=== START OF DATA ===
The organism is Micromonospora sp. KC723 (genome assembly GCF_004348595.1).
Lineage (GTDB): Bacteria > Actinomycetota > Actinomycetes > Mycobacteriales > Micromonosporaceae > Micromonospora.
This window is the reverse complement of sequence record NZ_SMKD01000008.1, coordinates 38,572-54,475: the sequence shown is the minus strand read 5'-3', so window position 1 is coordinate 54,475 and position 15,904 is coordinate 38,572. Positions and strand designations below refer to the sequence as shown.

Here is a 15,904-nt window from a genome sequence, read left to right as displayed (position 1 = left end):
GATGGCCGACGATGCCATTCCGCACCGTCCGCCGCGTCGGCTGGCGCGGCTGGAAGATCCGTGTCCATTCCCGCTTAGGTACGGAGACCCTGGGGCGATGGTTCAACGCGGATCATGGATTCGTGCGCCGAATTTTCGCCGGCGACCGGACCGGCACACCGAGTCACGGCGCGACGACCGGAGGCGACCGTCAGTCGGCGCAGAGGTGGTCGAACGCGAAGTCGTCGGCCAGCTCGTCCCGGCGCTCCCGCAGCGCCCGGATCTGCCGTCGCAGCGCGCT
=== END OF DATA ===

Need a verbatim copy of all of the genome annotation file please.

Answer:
The organism is Micromonospora sp. KC723 (genome assembly GCF_004348595.1).
Lineage (GTDB): Bacteria > Actinomycetota > Actinomycetes > Mycobacteriales > Micromonosporaceae > Micromonospora.
This window is the reverse complement of sequence record NZ_SMKD01000008.1, coordinates 38,572-54,475: the sequence shown is the minus strand read 5'-3', so window position 1 is coordinate 54,475 and position 15,904 is coordinate 38,572. Positions and strand designations below refer to the sequence as shown.

Here is a 15,904-nt window from a genome sequence, read left to right as displayed (position 1 = left end):
GATGGCCGACGATGCCATTCCGCACCGTCCGCCGCGTCGGCTGGCGCGGCTGGAAGATCCGTGTCCATTCCCGCTTAGGTACGGAGACCCTGGGGCGATGGTTCAACGCGGATCATGGATTCGTGCGCCGAATTTTCGCCGGCGACCGGACCGGCACACCGAGTCACGGCGCGACGACCGGAGGCGACCGTCAGTCGGCGCAGAGGTGGTCGAACGCGAAGTCGTCGGCCAGCTCGTCCCGGCGCTCCCGCAGCGCCCGGATCTGCCGTCGCAGCGCGCT